Solid waste management is considered to be one of the most severe environmental and civic problems in the Gaza Strip. Solid waste in the Gaza strip consists mainly of household waste, building debris, agricultural waste, industrial waste (mainly from worksites), medical wastes, and wastes from car workshops. Solid waste in the Gaza Strip is dumped in the same landfill without separation except for medical waste, which is dumped separately in the main Gaza landfill site. The solid waste generation rate varies between 0.35 to 1.0 kg/capita/day. Scale of the Problem Trash generation in the Gaza Strip varies between 830 to 894 tons/day … Continue reading

Recycling of E-Waste in GCC: Challenges and Opportunities

The growing amount of e-waste is gaining more and more attention on the global agenda. In 2017, e-waste production is expected to reach up to 48 million metric tons worldwide. The biggest contributors to this volume are highly developed nations, with the top three places of this inglorious ranking going to Norway, Switzerland and Iceland. In Norway, each inhabitant produces a massive 28.3 kg of e-waste every year. Not far behind the top ten of this ranking lie GCC member states, with both Kuwait and UAE producing each 17.2 kg e-waste per capita per year. Saudi Arabia with its many … Continue reading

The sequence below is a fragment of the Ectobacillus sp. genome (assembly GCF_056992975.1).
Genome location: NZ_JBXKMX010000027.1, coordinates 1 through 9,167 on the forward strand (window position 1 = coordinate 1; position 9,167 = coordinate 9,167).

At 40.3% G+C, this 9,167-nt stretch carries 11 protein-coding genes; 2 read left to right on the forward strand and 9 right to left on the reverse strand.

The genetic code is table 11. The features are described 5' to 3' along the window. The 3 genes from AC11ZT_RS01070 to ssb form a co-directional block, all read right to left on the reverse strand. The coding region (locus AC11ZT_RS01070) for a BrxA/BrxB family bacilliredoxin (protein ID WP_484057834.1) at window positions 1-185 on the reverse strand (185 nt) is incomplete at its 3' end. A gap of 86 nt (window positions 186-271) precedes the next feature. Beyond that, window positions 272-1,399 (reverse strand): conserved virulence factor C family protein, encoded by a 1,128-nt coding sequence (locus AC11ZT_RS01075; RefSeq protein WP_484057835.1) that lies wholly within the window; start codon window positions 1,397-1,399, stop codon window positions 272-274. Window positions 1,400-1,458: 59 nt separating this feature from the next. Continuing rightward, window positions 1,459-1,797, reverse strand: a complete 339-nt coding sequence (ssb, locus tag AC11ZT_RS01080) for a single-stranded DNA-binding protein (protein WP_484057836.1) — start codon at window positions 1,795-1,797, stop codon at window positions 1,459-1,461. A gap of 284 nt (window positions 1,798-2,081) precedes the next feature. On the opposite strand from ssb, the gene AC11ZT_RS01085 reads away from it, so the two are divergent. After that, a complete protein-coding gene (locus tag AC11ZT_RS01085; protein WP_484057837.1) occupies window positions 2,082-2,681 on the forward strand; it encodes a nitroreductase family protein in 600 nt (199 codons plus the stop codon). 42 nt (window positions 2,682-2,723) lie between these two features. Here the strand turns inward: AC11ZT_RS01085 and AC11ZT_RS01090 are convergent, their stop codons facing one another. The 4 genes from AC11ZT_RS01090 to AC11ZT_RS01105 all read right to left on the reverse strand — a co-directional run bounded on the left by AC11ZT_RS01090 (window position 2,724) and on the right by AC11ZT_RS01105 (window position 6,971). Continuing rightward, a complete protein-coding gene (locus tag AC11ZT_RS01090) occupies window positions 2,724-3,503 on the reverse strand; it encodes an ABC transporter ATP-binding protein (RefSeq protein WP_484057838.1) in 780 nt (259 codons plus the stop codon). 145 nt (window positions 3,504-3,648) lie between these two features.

Recycling Prospects in Saudi Arabia

The concept of waste recycling has been getting increasing attention in Saudi Arabia in recent years. The country produces around 15 million tons of municipal solid waste each year with an average daily rate of 1.4 kg per person. This rate is projected to double (30 million tons per year) by 2033 with current annual population growth rate of 3.4%. The major ingredients of Saudi Arabian municipal solid waste are food waste (40-51%), paper (12-28%), cardboard (7%), plastics (5-17%), glass (3-5%), wood (2-8%), textile (2-6%), metals (2-8%) etc. depending on the urban activities and population density of studied region. Prevalent … Continue reading

Solid Waste Management in Bahrain